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CSIRO aims to establish and build relationships with members of the community. We welcome people of all ages to come and explore our facilities, holiday programs and public events.
Phone: 1300 363 400
CSIRO, the Commonwealth Scientific and Industrial Research Organisation, is Australia's national science agency and one of the largest and most diverse research agencies in the world.
Large-scale, long-term, multidisciplinary science to address Australia's major national challenges and opportunities.
CSIRO expertise is organised into 11 research areas
CSIRO manages national facilities and collections that are opened to researchers around Australia and overseas.
The NSW Rural Fire Service is using new apps developed by CSIRO to conduct a critical assessment of the recent NSW bushfires.
A web-based tool that collects data about emergencies, displays data on a map-based interface and helps generate reports for specific locations.
A ten year study of the Brindabella Ranges has shown that Australia’s forests can bounce back after high intensity fire.
The CSIRO Pyrotron is a a 25 metre long fire-proof wind tunnel for testing how bushfires spread.
- CSIRO bushfire research is improving the understanding of fire, and improving technologies and strategies to save lives and limit damage.
- Bushfire has been part of the Australian landscape for millions of years but while we consider it a threat, some of our flora and fauna depend upon it.
- The bushfire research program at CSIRO is part of a large-scale collaborative effort.
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[Theme music plays]
[Title page appears: CSIROvod, www.csiro.au/csirovod]
[Image changes to Glen Paul]
Glen Paul: Welcome to CSIROvod, I'm Glen Paul. I'm at Mogo on the New South Wales South Coast, at a bushfire testing facility, where a purpose built house behind me is about to undergo a trial by fire, by CSIRO Scientists, to establish whether it's fire resistant, with the hope that it could pave the way to a new generation of bushfire resistant homes for areas prone to bushfire that could, potentially, save lives.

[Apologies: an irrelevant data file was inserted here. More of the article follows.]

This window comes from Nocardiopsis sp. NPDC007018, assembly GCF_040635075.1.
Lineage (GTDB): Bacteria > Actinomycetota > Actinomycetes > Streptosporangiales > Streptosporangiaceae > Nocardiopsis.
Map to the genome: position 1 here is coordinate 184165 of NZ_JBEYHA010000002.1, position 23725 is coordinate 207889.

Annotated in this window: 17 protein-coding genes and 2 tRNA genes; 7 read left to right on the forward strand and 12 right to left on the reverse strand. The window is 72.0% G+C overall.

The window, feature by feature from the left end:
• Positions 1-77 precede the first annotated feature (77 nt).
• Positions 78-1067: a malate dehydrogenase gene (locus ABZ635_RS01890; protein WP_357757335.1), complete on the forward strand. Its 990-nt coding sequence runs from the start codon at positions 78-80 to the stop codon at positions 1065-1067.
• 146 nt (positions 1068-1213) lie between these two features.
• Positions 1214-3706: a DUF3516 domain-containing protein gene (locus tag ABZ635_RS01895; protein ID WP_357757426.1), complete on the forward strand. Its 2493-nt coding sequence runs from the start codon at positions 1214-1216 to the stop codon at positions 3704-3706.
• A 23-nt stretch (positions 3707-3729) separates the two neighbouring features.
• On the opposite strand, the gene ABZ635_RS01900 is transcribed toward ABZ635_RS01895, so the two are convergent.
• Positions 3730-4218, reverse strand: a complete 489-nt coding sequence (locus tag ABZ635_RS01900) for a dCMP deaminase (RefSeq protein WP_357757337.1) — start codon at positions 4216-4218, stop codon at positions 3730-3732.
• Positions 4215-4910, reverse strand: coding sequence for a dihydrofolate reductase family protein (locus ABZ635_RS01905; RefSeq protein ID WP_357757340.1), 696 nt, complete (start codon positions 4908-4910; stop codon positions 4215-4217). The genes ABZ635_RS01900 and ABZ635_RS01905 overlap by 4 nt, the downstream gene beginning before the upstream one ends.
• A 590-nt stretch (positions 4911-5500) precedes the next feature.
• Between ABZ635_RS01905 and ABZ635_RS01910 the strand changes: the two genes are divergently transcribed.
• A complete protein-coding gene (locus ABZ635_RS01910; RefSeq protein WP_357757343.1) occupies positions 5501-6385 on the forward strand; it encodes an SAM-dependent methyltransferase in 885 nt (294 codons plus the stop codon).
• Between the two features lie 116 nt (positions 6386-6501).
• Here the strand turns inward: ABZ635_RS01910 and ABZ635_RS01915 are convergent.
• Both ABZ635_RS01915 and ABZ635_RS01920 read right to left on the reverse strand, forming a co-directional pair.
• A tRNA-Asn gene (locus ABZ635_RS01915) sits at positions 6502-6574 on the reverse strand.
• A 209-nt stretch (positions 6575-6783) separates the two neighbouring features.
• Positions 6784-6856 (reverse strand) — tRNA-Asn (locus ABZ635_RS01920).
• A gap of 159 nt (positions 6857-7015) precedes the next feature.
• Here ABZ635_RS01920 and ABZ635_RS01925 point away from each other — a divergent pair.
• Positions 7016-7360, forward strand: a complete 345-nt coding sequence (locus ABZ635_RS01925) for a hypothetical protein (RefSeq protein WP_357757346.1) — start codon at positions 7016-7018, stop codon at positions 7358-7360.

[Camera zooms in on the test house]
The test house was built using fairly conventional construction techniques, such as a steel frame and cladding. Cellulose cement in flooring and lining details and fibre glass insulation in the walls, floor and ceiling to act as a flame barrier to protect the habitual space inside.
[Image changes to show the gas beds]
The house was set up on an adjacent gas burner test bed, kind of like an oversized barbeque, so the flames, with the wind blowing from behind would engulf the house in a blaze of furry, much like a real bushfire front.
[Image changes to show inside the house]
Inside the house I was kind of expecting to see a family of circa 1950 atomic test style plastic dummies, but of course in the 21st Century, sensors and video cameras can provide far more reliable data.
[Image changes to Justin Leonard, CSIRO Sustainable Ecosystems]
Justin Leonard: Even if it fails, well we'll know exactly how much it failed by and be able to then advise on how we can slightly modify the design to perform adequately.
Glen Paul: And how confident are you with the house, would you be willing to stand inside it while it burns?
Justin Leonard: I' be more confident to stand in this house compared to many other conventional designs out there. But I feel I'll have a much clearer understanding after the end of this test.
[Image changes to show a fire truck]